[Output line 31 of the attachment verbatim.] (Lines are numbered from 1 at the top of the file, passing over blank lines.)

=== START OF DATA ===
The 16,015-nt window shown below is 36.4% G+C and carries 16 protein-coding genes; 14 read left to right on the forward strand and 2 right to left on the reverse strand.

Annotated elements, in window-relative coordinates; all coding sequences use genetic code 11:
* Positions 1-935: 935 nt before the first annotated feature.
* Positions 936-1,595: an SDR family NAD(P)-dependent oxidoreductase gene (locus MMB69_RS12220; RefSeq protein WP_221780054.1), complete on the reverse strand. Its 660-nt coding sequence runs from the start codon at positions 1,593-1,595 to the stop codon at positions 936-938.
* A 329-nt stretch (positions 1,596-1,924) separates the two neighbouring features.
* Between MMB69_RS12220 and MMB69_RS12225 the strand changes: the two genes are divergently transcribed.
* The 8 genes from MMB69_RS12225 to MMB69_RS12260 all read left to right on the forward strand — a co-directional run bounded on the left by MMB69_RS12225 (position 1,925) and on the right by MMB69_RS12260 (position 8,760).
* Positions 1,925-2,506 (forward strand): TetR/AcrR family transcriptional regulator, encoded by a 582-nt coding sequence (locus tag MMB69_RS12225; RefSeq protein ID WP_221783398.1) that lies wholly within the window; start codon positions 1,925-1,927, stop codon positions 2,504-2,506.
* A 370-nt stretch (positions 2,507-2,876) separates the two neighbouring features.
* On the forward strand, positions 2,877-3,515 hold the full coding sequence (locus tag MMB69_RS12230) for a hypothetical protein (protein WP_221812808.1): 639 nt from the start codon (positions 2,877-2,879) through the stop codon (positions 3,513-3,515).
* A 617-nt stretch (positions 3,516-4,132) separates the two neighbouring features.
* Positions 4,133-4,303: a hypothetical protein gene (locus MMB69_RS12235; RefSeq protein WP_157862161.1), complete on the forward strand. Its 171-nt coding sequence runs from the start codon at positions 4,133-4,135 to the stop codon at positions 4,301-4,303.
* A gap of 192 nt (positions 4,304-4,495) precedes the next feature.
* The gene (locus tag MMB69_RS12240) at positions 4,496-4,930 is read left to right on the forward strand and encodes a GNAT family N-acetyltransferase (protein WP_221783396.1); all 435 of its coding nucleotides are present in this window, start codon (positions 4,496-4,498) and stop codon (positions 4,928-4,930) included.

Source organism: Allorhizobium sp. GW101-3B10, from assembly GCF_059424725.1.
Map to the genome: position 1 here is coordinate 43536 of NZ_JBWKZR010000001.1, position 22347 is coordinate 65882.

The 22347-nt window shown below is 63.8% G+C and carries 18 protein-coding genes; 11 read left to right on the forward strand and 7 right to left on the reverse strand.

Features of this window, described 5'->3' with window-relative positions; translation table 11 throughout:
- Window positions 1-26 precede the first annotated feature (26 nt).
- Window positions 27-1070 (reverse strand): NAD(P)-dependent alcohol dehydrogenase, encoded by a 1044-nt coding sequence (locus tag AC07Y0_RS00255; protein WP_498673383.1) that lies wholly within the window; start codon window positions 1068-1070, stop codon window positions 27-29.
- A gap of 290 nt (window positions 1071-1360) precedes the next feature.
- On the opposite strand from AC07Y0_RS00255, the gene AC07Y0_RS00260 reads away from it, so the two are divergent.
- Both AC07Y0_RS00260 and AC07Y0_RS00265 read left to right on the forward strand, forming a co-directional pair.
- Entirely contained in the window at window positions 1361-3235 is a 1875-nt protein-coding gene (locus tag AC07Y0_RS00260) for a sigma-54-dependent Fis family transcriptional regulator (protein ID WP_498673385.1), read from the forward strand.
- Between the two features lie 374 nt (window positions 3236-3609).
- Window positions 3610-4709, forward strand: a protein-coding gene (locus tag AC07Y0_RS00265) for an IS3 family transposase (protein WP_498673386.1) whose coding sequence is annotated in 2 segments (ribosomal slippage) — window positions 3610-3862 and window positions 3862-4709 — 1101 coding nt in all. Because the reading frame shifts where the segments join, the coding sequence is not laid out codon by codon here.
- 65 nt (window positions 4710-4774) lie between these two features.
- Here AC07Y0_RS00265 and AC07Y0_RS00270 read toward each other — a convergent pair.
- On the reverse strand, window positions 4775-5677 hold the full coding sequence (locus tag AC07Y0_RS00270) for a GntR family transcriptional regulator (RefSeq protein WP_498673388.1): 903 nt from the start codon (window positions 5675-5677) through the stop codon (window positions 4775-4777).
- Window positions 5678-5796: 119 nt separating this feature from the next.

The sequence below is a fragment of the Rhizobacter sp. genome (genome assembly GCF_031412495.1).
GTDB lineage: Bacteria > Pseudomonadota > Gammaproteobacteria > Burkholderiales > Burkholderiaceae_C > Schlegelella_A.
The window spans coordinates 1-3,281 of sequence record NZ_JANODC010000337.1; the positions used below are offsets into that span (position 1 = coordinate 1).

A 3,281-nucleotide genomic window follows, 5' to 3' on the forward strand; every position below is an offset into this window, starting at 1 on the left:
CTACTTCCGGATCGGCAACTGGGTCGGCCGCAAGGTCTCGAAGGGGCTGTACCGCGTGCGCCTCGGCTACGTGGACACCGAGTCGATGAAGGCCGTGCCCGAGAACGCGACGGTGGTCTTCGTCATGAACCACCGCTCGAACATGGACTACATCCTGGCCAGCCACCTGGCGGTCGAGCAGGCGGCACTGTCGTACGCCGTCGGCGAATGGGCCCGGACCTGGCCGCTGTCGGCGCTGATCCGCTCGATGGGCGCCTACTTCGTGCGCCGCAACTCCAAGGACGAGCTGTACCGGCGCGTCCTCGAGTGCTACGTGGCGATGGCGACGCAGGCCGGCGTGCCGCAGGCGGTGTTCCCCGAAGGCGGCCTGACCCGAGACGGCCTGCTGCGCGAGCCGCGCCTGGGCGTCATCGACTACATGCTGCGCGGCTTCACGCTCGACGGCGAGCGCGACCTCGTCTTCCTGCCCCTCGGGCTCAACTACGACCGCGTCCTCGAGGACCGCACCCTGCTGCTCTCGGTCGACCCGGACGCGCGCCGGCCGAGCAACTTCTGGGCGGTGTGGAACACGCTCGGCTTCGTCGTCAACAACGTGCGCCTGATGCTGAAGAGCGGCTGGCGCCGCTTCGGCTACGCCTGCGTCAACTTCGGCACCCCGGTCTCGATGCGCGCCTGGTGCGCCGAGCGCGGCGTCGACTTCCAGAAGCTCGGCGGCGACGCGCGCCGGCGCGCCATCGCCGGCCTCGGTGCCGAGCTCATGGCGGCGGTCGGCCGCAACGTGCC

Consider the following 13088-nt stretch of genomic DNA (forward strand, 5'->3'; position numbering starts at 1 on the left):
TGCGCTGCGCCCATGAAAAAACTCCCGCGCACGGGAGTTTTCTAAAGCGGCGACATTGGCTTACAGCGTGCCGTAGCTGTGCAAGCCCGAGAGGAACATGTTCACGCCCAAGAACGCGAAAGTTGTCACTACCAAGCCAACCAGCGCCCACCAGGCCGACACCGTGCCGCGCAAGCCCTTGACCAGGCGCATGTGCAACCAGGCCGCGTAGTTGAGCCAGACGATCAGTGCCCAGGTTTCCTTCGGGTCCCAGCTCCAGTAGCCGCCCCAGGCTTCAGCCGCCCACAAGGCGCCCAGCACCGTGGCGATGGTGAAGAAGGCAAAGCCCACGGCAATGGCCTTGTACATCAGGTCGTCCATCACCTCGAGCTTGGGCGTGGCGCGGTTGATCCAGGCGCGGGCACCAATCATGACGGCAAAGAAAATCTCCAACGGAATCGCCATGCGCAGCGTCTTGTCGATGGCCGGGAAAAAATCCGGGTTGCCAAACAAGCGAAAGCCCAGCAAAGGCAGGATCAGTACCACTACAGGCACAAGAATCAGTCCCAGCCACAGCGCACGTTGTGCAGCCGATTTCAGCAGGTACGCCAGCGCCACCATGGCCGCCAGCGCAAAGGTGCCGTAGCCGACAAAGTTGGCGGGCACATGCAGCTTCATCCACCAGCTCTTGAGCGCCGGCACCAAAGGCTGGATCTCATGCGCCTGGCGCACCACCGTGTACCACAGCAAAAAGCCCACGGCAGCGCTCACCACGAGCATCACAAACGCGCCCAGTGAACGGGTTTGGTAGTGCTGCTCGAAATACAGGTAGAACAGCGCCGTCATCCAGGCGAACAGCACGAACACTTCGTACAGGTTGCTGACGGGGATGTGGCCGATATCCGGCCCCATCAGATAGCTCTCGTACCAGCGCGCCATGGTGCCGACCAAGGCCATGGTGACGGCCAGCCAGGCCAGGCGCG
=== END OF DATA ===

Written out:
The sequence below is a fragment of the Rhizobacter sp. genome (genome assembly GCF_031412495.1).